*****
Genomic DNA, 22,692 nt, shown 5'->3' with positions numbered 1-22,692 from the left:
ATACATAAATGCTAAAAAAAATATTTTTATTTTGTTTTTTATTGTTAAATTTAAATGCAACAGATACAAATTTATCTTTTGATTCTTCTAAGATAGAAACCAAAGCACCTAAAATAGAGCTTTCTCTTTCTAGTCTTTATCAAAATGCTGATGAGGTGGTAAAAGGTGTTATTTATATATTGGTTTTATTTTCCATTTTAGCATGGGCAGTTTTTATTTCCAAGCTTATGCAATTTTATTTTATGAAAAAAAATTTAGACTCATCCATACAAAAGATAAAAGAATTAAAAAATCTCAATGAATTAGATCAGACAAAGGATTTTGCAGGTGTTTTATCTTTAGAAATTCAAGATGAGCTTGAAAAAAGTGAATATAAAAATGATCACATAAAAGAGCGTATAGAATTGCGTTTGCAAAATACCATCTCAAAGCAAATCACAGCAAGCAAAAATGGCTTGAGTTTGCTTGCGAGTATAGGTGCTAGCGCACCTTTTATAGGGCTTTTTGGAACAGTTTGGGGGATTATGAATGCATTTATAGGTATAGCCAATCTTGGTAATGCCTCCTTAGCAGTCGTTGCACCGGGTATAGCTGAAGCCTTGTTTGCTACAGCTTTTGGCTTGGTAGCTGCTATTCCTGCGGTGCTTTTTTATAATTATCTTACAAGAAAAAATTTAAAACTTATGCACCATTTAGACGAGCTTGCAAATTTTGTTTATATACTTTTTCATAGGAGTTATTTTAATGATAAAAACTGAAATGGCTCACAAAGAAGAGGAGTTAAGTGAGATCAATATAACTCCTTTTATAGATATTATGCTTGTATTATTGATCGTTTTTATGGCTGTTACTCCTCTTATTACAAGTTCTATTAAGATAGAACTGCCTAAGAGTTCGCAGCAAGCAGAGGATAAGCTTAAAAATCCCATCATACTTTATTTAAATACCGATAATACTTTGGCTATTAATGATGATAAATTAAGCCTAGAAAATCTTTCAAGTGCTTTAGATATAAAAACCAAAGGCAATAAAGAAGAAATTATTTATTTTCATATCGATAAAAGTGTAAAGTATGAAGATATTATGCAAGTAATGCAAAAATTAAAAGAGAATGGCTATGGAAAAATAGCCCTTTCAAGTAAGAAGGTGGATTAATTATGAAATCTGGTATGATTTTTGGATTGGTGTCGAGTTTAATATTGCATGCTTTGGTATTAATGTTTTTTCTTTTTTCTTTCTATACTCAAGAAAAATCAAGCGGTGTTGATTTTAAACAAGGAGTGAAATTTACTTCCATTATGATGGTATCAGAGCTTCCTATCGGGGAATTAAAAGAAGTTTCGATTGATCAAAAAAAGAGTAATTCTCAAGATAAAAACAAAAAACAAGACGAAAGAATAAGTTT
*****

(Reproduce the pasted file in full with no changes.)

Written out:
Genomic DNA, 22,692 nt, shown 5'->3' with positions numbered 1-22,692 from the left:
ATACATAAATGCTAAAAAAAATATTTTTATTTTGTTTTTTATTGTTAAATTTAAATGCAACAGATACAAATTTATCTTTTGATTCTTCTAAGATAGAAACCAAAGCACCTAAAATAGAGCTTTCTCTTTCTAGTCTTTATCAAAATGCTGATGAGGTGGTAAAAGGTGTTATTTATATATTGGTTTTATTTTCCATTTTAGCATGGGCAGTTTTTATTTCCAAGCTTATGCAATTTTATTTTATGAAAAAAAATTTAGACTCATCCATACAAAAGATAAAAGAATTAAAAAATCTCAATGAATTAGATCAGACAAAGGATTTTGCAGGTGTTTTATCTTTAGAAATTCAAGATGAGCTTGAAAAAAGTGAATATAAAAATGATCACATAAAAGAGCGTATAGAATTGCGTTTGCAAAATACCATCTCAAAGCAAATCACAGCAAGCAAAAATGGCTTGAGTTTGCTTGCGAGTATAGGTGCTAGCGCACCTTTTATAGGGCTTTTTGGAACAGTTTGGGGGATTATGAATGCATTTATAGGTATAGCCAATCTTGGTAATGCCTCCTTAGCAGTCGTTGCACCGGGTATAGCTGAAGCCTTGTTTGCTACAGCTTTTGGCTTGGTAGCTGCTATTCCTGCGGTGCTTTTTTATAATTATCTTACAAGAAAAAATTTAAAACTTATGCACCATTTAGACGAGCTTGCAAATTTTGTTTATATACTTTTTCATAGGAGTTATTTTAATGATAAAAACTGAAATGGCTCACAAAGAAGAGGAGTTAAGTGAGATCAATATAACTCCTTTTATAGATATTATGCTTGTATTATTGATCGTTTTTATGGCTGTTACTCCTCTTATTACAAGTTCTATTAAGATAGAACTGCCTAAGAGTTCGCAGCAAGCAGAGGATAAGCTTAAAAATCCCATCATACTTTATTTAAATACCGATAATACTTTGGCTATTAATGATGATAAATTAAGCCTAGAAAATCTTTCAAGTGCTTTAGATATAAAAACCAAAGGCAATAAAGAAGAAATTATTTATTTTCATATCGATAAAAGTGTAAAGTATGAAGATATTATGCAAGTAATGCAAAAATTAAAAGAGAATGGCTATGGAAAAATAGCCCTTTCAAGTAAGAAGGTGGATTAATTATGAAATCTGGTATGATTTTTGGATTGGTGTCGAGTTTAATATTGCATGCTTTGGTATTAATGTTTTTTCTTTTTTCTTTCTATACTCAAGAAAAATCAAGCGGTGTTGATTTTAAACAAGGAGTGAAATTTACTTCCATTATGATGGTATCAGAGCTTCCTATCGGGGAATTAAAAGAAGTTTCGATTGATCAAAAAAAGAGTAATTCTCAAGATAAAAACAAAAAACAAGACGAAAGAATAAGTTT